fb pixel

Log In

Reset Password

McDowell clings to 1-shot lead in HSBC Champions

SHANGHAI — The momentum at the HSBC Champions belongs to U.S. Open champion Martin Kaymer and Masters champion Bubba Watson.

The lead still belongs to Graeme McDowell.

And the mystery is Hiroshi Iwata, the journeyman from Japan and a surprise guest among major champions atop the leaderboard Saturday in the final World Golf Championship of the year.

McDowell ducked in from the cold, gray afternoon at Sheshan International and wrapped his hand around a warm cup of coffee. He did not look the least bit worried after watching a four-shot lead dwindle to one over the final eight holes.

“Let’s be honest. Yes, I had a three-shot lead overnight and it’s only one now,” McDowell said after his 1-under 71. “But I’ll take this position any week that you offer it to me — a one-shot lead going into the last round on a golf course that I enjoy. Looking forward to the opportunity tomorrow.”

McDowell was at 11-under 205, one shot ahead of Iwata, who made a long, curling birdie putt on the par-5 18th for a 68, and two shots ahead of Kaymer and Watson.

McDowell knows all about the history of Kaymer at Sheshan International, how the German made nine birdies over the last 12 holes to win the HSBC Champions in 2011. Kaymer zoomed into contention Saturday with seven birdies in a round of 66 and will play in the last group.

As for Watson? McDowell played alongside him in the third round and saw plenty.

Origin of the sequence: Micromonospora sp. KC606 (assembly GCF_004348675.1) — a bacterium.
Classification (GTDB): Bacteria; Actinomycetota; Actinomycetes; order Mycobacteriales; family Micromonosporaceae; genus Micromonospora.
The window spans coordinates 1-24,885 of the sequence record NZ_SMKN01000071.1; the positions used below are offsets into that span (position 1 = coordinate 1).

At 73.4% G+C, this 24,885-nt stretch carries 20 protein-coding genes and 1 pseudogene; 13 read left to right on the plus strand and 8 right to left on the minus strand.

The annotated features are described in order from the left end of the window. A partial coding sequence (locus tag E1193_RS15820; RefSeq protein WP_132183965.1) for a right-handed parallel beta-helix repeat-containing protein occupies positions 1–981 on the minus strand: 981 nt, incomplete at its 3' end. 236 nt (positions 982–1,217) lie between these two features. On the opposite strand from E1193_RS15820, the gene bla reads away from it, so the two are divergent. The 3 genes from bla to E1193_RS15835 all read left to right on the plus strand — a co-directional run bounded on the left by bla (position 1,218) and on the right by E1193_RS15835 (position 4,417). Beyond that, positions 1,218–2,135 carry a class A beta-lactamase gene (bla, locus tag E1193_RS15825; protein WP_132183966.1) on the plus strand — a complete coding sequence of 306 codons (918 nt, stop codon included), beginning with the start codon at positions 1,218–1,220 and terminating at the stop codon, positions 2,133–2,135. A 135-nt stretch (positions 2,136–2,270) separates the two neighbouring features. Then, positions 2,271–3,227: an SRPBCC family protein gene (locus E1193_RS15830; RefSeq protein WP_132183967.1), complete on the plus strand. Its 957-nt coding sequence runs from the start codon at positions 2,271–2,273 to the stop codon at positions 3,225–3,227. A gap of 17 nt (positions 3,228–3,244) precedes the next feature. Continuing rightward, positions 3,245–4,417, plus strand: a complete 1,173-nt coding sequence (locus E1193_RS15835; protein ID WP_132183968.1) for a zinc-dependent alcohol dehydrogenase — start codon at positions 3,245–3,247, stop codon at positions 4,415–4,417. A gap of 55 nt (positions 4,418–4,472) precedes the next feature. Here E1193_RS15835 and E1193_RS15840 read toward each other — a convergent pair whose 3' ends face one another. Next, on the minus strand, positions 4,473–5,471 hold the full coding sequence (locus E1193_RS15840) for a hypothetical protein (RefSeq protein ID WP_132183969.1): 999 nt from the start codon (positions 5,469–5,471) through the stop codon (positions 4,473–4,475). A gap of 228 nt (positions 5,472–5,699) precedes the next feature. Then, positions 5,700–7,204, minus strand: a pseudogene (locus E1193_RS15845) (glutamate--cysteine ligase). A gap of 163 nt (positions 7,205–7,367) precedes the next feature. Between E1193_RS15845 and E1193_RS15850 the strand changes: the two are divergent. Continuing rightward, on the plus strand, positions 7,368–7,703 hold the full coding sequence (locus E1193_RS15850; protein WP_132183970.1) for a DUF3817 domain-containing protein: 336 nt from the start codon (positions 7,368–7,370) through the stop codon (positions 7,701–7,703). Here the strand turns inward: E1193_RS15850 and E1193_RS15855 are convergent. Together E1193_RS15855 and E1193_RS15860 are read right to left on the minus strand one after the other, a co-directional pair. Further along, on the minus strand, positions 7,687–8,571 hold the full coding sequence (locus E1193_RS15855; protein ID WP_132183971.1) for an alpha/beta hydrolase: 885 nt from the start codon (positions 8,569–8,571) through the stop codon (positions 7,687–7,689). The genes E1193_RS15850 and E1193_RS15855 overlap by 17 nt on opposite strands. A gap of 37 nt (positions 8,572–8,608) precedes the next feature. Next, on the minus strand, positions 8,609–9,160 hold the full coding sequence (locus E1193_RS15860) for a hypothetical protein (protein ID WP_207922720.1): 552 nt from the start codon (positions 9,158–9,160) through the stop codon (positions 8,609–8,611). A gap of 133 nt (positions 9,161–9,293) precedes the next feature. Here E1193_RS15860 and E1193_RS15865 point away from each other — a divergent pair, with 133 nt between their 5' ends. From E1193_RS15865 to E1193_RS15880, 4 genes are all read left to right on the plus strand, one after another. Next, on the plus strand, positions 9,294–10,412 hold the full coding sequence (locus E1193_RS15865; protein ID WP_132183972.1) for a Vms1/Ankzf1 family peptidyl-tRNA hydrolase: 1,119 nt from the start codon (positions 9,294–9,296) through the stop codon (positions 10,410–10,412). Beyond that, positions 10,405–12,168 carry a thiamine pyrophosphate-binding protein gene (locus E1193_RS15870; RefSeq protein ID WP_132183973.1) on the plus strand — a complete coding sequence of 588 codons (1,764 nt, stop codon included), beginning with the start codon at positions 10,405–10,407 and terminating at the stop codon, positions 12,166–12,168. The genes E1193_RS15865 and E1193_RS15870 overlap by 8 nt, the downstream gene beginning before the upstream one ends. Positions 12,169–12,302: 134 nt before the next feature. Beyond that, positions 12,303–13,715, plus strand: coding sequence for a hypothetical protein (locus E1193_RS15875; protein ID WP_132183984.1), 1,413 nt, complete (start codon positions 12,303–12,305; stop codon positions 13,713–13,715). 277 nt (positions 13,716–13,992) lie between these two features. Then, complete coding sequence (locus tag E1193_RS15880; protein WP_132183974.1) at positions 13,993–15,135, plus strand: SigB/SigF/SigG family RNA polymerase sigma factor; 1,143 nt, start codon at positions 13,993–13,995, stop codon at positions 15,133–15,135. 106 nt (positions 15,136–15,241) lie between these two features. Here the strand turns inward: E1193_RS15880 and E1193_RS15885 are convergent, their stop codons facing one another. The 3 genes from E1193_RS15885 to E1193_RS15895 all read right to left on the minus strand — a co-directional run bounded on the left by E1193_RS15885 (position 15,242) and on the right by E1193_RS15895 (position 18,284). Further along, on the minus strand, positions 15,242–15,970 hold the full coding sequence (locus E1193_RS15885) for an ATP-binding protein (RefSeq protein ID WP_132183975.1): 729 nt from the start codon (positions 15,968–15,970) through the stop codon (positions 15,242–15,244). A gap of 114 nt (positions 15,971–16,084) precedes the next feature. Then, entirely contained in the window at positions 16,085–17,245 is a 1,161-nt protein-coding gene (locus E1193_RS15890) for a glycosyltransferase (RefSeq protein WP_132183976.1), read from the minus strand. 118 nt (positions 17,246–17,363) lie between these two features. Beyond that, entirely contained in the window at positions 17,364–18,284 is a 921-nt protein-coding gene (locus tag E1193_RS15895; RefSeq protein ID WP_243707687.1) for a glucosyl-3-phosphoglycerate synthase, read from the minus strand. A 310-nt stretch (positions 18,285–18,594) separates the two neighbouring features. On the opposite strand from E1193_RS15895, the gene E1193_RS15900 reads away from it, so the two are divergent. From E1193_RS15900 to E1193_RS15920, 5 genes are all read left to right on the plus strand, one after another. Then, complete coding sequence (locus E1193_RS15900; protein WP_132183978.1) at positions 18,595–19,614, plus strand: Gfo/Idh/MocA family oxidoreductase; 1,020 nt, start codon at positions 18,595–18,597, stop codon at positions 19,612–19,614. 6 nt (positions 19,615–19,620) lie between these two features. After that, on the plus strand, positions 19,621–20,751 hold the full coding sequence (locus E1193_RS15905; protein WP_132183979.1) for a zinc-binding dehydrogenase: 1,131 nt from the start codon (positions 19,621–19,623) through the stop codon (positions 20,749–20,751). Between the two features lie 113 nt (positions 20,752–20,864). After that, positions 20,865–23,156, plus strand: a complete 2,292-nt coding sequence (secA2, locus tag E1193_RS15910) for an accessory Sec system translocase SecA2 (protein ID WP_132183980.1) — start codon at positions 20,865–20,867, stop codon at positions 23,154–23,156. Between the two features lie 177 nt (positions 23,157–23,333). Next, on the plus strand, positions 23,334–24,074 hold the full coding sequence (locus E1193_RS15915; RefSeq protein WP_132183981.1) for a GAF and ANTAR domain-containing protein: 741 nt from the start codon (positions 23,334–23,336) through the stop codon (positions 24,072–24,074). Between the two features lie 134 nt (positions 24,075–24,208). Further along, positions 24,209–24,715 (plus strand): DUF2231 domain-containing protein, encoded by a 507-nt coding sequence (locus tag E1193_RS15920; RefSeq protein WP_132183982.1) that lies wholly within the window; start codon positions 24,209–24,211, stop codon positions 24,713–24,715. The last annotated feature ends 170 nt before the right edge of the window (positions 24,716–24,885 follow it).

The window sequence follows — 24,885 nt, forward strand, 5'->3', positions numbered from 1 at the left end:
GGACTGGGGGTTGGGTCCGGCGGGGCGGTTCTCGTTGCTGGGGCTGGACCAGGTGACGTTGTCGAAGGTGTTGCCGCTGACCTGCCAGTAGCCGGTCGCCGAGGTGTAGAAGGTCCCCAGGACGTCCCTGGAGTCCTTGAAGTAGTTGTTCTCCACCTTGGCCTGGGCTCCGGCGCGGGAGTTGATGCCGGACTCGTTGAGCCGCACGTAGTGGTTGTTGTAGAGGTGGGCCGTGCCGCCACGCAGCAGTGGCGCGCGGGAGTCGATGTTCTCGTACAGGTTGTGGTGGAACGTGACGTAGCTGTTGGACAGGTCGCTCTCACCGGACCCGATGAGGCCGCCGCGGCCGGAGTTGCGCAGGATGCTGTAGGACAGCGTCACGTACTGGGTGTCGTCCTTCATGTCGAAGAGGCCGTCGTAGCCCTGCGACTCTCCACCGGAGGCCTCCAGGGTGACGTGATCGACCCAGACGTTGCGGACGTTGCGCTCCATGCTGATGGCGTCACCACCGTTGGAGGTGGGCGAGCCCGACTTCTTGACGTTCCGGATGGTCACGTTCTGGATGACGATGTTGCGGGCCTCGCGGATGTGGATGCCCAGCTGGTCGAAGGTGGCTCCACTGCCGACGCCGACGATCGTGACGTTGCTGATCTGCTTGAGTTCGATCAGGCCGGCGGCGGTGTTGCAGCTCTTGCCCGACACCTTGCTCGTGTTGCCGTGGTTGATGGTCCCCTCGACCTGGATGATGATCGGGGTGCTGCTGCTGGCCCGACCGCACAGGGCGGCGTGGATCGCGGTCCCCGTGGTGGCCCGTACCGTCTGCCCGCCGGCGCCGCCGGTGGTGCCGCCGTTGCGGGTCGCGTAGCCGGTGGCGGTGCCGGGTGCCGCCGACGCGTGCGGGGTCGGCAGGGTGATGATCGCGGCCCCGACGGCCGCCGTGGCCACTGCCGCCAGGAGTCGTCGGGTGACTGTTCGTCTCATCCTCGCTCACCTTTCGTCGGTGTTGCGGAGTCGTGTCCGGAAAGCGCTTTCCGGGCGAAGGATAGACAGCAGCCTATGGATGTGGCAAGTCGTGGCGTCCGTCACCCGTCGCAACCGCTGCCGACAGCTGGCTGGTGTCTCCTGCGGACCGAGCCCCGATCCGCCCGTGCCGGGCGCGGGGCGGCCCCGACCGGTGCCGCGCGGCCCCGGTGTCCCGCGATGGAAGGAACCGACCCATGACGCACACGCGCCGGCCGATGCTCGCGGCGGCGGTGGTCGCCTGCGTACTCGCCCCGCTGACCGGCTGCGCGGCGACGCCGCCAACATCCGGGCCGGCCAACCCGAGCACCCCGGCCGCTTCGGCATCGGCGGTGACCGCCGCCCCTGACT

“Bubba was awfully impressive today — all day,” McDowell said. “The mistake he made on 10 was very uncharacteristic, and then missed a short one on 12. But the rest of his golf was incredible.”

Watson hit a long iron for his second shot at the par-5 eighth that nearly went in for an albatross, only to miss the 4-foot eagle attempt. His big gaffe was a wedge on the 10th that caught a plugged lie in the bunker, followed by a three-putt from 40 feet for double bogey. He three-putted the 17th late in the round. But he also ran off four birdies over the last five holes for a 69 and joined Kaymer at 9-under 207.

“A couple three-putts today and a double bogey. That’s sad,” Watson said. “But the birdies down the stretch really helped out.”

SANDERSON FARMS: At Jackson, Miss., Ashland’s Jason Allred finished off an even-par second round to start the day, making the cut on the number in the Sanderson Farms Championship, then shot a 1-over 73 in Round 3.

Allred was among 15 players unable to complete the second round Friday because of darkness.

On Saturday, he had a wild round: one eagle, three birdies, four bogeys and a double bogey. He’s tied for 68th place.

John Rollins took a two-stroke lead birdieing two of the final five holes for a 4-under 68.

Tied with David Toms for the second-round lead, Rollins had a three-round total of 14-under 202. He won the last of his three PGA Tour titles in 2009.

William McGirt was second after a 66, matching the best round of the day. Jason Bohn and Lucas Glover were third at 11 under. Bohn also shot 66, and Glover had a 67.

MIZUNO CLASSIC: At Shima, Japan, Laura Davies remained in contention to become the oldest winner in LPGA Tour history, shooting a 5-under 67 for a share of the second-round lead in the Mizuno Classic.

The 51-year-old English player had seven birdies and two bogeys at Kintetsu Kashikojima to match Japan’s Ai Suzuki and South Korea’s Ilhee Lee at 9-under 135. Suzuki had a 64, and Lee shot 66.

Davies won the last of her 21 LPGA Tour titles in 2001. She also has 45 victories on the Ladies European Tour, the most recent in the 2010 Indian Women’s Open.

Graeme McDowell reacts after missing a putt on the 11th green during the third round of the HSBC Champions tournament in Shanghai Saturday. AP PHOTO